DON’T MISS: Activists Unite

By on January 2, 2017

See what’s next for water protectors at Standing Rock and learn how to join the fight.

Under the watchful eye of law enforcement, hundreds of water protectors peacefully assemble on Thanksgiving Day in front of Turtle Island, a sacred burial ground for natives. (Photo: Jessica Sell Chambers)

Under the watchful eye of law enforcement, hundreds of water protectors peacefully assemble on Thanksgiving Day in front of Turtle Island, a sacred burial ground for natives. (Photo: Jessica Sell Chambers)

Jackson Hole, WY — Locals will have the chance to hear from prominent activists involved in efforts near the Standing Rock Reservation in North Dakota Tuesday, January 3 at the Pink Garter.

Susana Sandoval and Aldo Seoane will Skype in for the free event. Sandoval is an immigrant rights activist from Chicago who works with Harmony Keepers. Seoane, co-founder of the Native American activist group, Wica Agli, rallied against the Keystone XL oil pipeline and has appeared on The Rachel Maddow Show.

Tuesday’s event will provide information about the camp and ways to plan a trip there. Discussion will also center on organizing a Standing Rock delegation to join the Women March on Washington event January 21 in Washington, DC, and organizing a camp cleanup this spring, explained event organizer Miller Resor.

In addition to a Q&A session with Sandoval and Seoane, several local people who have traveled to Standing Rock will speak, including journalist Angus Thuermer, as well as Penelope Saltido, Max Mogren, Lucas Ayoub and Resor.

“The goal is to get people in touch with first hand information,” Resor explained. “There is a need for continued awareness about this poignant issue.”

The Standing Rock Indian Reservation has been the site of a massive, ongoing encampment protesting the construction of the Dakota Access Pipeline. Water protectors, as the activists are called, warn that the pipeline would disrupt sacred burial sites and threaten water quality for reservation residents as well as residents of nearby communities.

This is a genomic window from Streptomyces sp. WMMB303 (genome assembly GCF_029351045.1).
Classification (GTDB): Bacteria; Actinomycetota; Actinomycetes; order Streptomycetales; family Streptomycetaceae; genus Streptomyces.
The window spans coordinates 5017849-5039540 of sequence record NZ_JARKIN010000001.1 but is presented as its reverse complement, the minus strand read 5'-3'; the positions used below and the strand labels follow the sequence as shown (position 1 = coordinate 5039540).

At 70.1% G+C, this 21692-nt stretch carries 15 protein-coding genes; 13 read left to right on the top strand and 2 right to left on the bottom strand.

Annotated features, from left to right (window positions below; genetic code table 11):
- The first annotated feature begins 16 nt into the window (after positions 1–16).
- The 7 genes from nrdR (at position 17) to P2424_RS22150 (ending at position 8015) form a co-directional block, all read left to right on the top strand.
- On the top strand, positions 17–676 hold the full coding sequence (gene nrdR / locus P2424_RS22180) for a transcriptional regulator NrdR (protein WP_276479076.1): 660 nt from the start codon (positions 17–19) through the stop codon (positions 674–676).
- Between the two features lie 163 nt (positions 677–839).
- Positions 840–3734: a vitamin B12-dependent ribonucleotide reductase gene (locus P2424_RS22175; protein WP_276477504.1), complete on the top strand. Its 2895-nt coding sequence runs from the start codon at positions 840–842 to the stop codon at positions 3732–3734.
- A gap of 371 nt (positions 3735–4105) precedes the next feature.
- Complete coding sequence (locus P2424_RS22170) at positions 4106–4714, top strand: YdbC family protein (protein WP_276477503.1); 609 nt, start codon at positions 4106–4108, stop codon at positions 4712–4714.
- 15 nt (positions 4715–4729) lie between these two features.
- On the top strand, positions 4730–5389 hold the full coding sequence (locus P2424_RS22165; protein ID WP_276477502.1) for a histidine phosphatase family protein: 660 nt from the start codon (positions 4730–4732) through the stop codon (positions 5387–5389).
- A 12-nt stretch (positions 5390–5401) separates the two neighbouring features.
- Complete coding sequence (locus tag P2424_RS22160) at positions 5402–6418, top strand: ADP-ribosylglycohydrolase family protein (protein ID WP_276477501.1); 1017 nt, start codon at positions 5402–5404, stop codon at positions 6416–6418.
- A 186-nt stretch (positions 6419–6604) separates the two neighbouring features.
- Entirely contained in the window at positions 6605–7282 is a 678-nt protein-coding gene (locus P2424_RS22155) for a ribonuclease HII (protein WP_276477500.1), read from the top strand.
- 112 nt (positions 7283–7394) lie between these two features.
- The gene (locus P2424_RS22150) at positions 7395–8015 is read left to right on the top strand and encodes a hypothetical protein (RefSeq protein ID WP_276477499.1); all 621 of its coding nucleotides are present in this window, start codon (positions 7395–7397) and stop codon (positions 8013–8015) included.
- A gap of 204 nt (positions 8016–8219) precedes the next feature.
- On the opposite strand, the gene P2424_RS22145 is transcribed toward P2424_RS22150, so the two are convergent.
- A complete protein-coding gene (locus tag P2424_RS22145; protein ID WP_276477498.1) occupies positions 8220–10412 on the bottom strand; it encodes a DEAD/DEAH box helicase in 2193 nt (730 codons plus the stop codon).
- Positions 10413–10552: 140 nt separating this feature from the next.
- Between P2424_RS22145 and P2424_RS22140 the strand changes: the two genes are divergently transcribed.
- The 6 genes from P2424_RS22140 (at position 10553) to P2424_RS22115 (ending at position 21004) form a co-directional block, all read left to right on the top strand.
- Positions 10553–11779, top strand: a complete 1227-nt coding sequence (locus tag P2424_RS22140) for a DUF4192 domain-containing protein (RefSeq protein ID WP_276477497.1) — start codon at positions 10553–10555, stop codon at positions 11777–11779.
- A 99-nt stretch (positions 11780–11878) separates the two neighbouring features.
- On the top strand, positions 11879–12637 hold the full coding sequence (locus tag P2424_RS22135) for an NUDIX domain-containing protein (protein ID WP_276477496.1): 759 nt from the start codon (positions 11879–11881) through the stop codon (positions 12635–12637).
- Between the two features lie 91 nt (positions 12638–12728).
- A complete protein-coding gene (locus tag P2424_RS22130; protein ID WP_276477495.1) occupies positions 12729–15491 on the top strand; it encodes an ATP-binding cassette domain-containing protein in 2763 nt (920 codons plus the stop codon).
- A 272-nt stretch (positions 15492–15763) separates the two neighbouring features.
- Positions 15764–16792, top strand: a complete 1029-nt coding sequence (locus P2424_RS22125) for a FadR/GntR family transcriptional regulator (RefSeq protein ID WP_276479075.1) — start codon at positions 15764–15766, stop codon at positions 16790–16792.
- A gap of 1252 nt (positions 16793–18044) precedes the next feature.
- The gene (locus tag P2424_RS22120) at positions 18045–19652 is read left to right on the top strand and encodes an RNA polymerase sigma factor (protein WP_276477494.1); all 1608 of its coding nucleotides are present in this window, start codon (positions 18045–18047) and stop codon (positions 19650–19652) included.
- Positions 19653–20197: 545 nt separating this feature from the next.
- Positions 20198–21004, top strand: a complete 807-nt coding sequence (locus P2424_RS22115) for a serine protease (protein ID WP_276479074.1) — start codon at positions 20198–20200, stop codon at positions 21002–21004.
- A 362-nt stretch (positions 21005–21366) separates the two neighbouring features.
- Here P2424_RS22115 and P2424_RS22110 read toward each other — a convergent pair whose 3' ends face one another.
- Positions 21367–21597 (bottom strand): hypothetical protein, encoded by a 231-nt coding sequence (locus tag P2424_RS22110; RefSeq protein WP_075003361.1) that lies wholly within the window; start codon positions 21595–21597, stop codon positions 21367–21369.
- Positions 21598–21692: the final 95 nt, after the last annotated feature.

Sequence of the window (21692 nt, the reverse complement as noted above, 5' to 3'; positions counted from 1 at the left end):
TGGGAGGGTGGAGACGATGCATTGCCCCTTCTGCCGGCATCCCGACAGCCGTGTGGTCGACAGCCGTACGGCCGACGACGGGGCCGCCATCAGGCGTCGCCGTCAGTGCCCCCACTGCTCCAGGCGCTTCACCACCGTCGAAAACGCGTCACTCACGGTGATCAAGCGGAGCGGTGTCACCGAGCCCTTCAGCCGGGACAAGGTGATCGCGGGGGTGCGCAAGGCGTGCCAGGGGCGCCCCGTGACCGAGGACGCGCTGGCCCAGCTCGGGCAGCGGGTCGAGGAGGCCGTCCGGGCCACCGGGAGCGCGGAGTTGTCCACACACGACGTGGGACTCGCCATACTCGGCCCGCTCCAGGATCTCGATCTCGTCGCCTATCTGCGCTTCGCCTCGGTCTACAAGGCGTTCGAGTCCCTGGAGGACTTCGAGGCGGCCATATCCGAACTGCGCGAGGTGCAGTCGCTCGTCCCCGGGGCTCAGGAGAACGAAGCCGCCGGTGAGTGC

In December, construction of the pipeline froze when the U.S. Army Corps of Engineers denied a permit for the section of the pipeline to be built beneath the Missouri River in North Dakota. But water protectors worry this will change when President-elect Donald Trump takes office. He said he supports the pipeline and he also happens to own stock in companies involved in the project.

Thousands of people have traveled to Standing Rock over the past year to show solidarity, replenish supplies, and work in the camp. A number of Jackson-based contingents have traveled there, including a group led by Resor. Locals like Mayor-elect Pete Muldoon and Chris Christian, who ran for Wyoming State House, are also among those who have made the journey to show their support.

Initially drawn to advocating for Standing Rock out of environmental concerns, Resor emphasized the larger issue at stake. “I think the most important thing for people to know is that, first and foremost, this is about Native American rights being disregarded over and over again,” he said.

Muldoon echoed Resor. “Protecting our precious clean water is important, but more importantly, we have a responsibility to stand in solidarity with indigenous people who have been shamefully treated by the US throughout its history.”

Stand with Standing Rock in the New Year, 6 to 8 p.m. Tuesday, January 3 at Pink Garter Theatre. The event is free.

 

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About Meg Daly

Meg Daly is a freelance writer and arts instigator. She grew up in Jackson in the 1970s and 80s, when there were fewer fences, but less culture. Follow Meg on Twitter @MegDaly1

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